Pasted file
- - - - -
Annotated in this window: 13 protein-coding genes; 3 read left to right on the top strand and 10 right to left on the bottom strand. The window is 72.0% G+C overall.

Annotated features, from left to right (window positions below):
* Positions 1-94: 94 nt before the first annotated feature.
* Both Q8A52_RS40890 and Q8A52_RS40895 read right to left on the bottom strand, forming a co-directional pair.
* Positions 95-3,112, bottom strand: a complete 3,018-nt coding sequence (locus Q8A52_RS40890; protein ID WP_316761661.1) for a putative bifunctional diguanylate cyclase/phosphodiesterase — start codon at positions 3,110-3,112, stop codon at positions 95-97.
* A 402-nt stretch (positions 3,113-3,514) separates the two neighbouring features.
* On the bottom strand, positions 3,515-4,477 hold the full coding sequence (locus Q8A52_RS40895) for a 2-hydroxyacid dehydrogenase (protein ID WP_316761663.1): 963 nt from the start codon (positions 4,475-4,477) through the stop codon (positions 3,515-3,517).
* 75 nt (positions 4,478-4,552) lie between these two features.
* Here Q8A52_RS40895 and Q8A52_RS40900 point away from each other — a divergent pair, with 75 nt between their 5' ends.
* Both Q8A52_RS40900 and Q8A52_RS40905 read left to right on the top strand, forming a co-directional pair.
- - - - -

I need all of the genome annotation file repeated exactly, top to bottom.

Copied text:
Annotated in this window: 13 protein-coding genes; 3 read left to right on the top strand and 10 right to left on the bottom strand. The window is 72.0% G+C overall.

Annotated features, from left to right (window positions below):
* Positions 1-94: 94 nt before the first annotated feature.
* Both Q8A52_RS40890 and Q8A52_RS40895 read right to left on the bottom strand, forming a co-directional pair.
* Positions 95-3,112, bottom strand: a complete 3,018-nt coding sequence (locus Q8A52_RS40890; protein ID WP_316761661.1) for a putative bifunctional diguanylate cyclase/phosphodiesterase — start codon at positions 3,110-3,112, stop codon at positions 95-97.
* A 402-nt stretch (positions 3,113-3,514) separates the two neighbouring features.
* On the bottom strand, positions 3,515-4,477 hold the full coding sequence (locus Q8A52_RS40895) for a 2-hydroxyacid dehydrogenase (protein ID WP_316761663.1): 963 nt from the start codon (positions 4,475-4,477) through the stop codon (positions 3,515-3,517).
* 75 nt (positions 4,478-4,552) lie between these two features.
* Here Q8A52_RS40895 and Q8A52_RS40900 point away from each other — a divergent pair, with 75 nt between their 5' ends.
* Both Q8A52_RS40900 and Q8A52_RS40905 read left to right on the top strand, forming a co-directional pair.